NBC’s new sitcom, “The New Normal,” from Ryan Murphy, co-creator of “Glee,” has already sparked controversy.
In Utah, the NBC affiliate KSL-TV has refused to air the show because it “simply feels inappropriate on several dimensions, especially during family viewing time,” Jeff Simpson, CEO of KSL parent company Bonneville International said in a statement to Deseret News. The advocacy group One Million Moms considers the show “damaging to our culture” and has called on advertisers to pull their sponsorship.
Why is there so much hate against a show that has only just premiered?
The pilot episode introduces us to David (played by Justin Bartha) and Bryan (Andrew Rannells), a gay couple who decide they want to have a baby.
Enter Goldie (Georgia King), a sweet, wide-eyed young mother who is desperate for a way to change her daughter’s life and willing to be David and Bryan’s surrogate.
The characters on “The New Normal” aren’t blind to their controversial situation. They try to, as the title suggests, redefine “normal.”
“Do you really think it’s such a good idea to bring a kid into the world with such a nontraditional family?” David asks Bryan when they are still deciding whether or not they really want this.
“Look around,” Bryan answered as he gestured to a playground full of diverse, “nontraditional” families. “Your definition of ‘traditional’ might need a refresh.”
When asked if she felt comfortable being the surrogate for a gay couple, Goldie simply said, “A family is a family, and love is love.”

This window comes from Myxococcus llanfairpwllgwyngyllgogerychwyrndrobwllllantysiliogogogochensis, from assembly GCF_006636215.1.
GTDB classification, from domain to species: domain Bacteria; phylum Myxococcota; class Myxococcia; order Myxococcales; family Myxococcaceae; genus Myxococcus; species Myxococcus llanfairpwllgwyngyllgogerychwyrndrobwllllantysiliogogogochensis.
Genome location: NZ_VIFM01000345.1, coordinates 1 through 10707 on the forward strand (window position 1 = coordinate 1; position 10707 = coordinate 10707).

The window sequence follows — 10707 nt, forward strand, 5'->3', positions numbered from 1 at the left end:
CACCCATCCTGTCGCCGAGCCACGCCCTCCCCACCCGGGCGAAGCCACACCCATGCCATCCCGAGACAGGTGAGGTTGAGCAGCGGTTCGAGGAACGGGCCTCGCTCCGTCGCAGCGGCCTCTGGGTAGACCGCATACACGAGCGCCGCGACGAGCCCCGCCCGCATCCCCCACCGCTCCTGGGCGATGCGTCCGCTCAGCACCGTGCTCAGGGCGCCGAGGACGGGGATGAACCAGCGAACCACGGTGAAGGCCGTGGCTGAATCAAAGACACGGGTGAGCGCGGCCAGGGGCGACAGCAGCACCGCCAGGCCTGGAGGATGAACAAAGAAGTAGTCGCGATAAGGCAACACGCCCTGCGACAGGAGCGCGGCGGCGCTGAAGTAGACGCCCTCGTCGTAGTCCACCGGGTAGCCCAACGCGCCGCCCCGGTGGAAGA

The sentimentality of “The New Normal” would almost be unbearable without the comedy, and all the characters have their own unique wit and flair.
There’s Bryan’s bold and outspoken assistant, Rocky (NeNe Leakes), a self-proclaimed “half giraffe, half drag queen.”
Then there’s Nana, or Jane (Ellen Barkin), Goldie’s blatantly homophobic and racist grandmother who calmly pulls a gun on Goldie’s cheating husband of nine years.
And, of course, there’s Goldie’s daughter Shania (Bebe Wood), a sassy, intelligent, technology-obsessed eight year old who calls Bryan “lady pants” and tells her great-grandmother that she’s going to “unfriend” her for her bigoted comments.
The comedy consists mainly of one-liners that have to be carried by the supporting characters, and at times the show puts a bit too much emphasis on being heartfelt and adorable. These flaws are not overwhelming, though, and give the show balance, making “The New Normal” more than just a sitcom about two gay dads. It’s about the unique, ever-changing definition of family and love.